Britain's beleaguered banks and building societies were dealt another blow today after a debt agency said the decreased likelihood of Government backing made them less credit-worthy.
Lloyds Banking Group, Santander UK, Royal Bank of Scotland, Co-operative Bank, Nationwide and seven smaller building societies saw their credit ratings slashed by Moody's Investor Service.
The move - which triggered a fall in banking shares on the London Stock Exchange - means the cost of borrowing for the affected financial institutions is likely to increase.
RBS, which saw its shares drop more than 3%, also came under pressure after a report in the Financial Times suggested it could require a further bailout from the Government.
The bank said it was "disappointed" that Moody's had not acknowledged its progress in strengthening its finances since 2008.
Moody's stressed its review did not reflect a deterioration in the financial strength of the banking system or the Government.
The move reflects a shift in Government policy to transfer risk from taxpayers to creditors, rather than deepening problems within the banks.
Elisabeth Rudman, senior vice president of the financial institutions group at Moody's, said: "Moody's has lowered the amount of support it incorporates into the institutions' ratings to reflect the overall weakening support environment."
Moody's said the downgrade comes after Government support was removed for the seven small institutions, which include the Norwich & Peterborough, Principality and Yorkshire building societies.
Elsewhere, support was reduced for the larger "more systemically important" institutions including Lloyds and RBS.
While the Government is "likely to continue to provide some level of support" to those banks, it is also "more likely now to allow smaller institutions to fail" if they become financially troubled.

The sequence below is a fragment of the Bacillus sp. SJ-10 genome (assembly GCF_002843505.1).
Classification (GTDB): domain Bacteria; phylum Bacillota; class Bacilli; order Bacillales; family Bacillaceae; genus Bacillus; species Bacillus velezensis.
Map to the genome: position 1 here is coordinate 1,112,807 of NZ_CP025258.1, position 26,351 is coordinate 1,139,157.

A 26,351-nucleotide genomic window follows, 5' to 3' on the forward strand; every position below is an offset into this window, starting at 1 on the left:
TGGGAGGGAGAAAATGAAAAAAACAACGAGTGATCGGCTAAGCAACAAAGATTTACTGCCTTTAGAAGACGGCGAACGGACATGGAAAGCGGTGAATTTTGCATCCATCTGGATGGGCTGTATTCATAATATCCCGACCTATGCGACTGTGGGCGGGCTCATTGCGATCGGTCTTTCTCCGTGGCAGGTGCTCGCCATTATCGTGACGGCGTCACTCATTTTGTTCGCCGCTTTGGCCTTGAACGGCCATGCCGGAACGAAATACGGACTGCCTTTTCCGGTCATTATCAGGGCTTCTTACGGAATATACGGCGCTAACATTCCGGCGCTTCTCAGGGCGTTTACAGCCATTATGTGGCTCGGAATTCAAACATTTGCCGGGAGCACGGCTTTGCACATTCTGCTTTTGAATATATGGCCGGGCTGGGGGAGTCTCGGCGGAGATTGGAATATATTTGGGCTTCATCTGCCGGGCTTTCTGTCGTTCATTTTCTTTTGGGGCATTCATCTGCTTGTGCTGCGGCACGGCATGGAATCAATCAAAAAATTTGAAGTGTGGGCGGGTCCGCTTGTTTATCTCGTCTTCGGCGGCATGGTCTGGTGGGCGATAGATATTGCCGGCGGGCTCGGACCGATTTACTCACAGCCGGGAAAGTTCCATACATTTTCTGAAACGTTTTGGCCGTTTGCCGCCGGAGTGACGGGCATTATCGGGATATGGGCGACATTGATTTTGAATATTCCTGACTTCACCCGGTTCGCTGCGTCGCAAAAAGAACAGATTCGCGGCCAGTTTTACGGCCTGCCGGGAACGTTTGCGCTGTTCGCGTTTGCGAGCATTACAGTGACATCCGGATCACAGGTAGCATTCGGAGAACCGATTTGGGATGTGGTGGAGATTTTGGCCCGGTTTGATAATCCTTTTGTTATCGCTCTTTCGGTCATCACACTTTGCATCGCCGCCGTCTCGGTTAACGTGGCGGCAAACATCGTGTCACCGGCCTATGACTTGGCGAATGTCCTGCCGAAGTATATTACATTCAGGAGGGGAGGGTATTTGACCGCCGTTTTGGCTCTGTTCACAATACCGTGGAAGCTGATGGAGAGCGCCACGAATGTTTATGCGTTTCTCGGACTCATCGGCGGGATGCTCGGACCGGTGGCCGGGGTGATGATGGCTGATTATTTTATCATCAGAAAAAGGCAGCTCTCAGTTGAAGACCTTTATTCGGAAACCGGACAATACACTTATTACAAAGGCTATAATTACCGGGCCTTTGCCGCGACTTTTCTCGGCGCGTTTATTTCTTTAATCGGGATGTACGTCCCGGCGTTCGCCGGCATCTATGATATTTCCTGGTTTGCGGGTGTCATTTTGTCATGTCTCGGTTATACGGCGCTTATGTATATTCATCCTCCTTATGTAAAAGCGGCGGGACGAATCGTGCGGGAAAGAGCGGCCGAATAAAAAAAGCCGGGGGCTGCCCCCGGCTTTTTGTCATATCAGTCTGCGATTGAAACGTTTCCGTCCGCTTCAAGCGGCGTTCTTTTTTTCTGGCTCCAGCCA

Lloyds, Santander and Co-op Bank have had their ratings downgraded one notch, RBS and Nationwide a two-notch revision, while the seven building societies saw ratings cut by between one and five places.
However, Moody's said on the basis of stand-alone financial strength, five institutions - Co-op, Nationwide, Santander and Yorkshire and Principality building societies - have had their ratings increased.
Taxpayer-backed Lloyds, which is 40.2% state-owned, stressed that its stand-alone rating had not changed.
A Lloyds spokesman said: "It is important to note that both the stand-alone rating and short-term ratings remain unchanged. We believe this change will have minimal impact on our funding costs."
Meanwhile, it is understood RBS, which is 83% owned by the taxpayer, could be liable for another bailout if it fails a rerun of European banking stress tests.
RBS, which received the biggest bailout of the 2008 financial crisis, could see its protective cash buffers fall below regulators' requirements after exposure to eurozone debt is taken into account.
RBS has reduced its exposure to debt-laden nations including Greece and Italy, but it is feared that once so-called "haircuts" - effectively write-offs - are given, the bank will fail to keep up.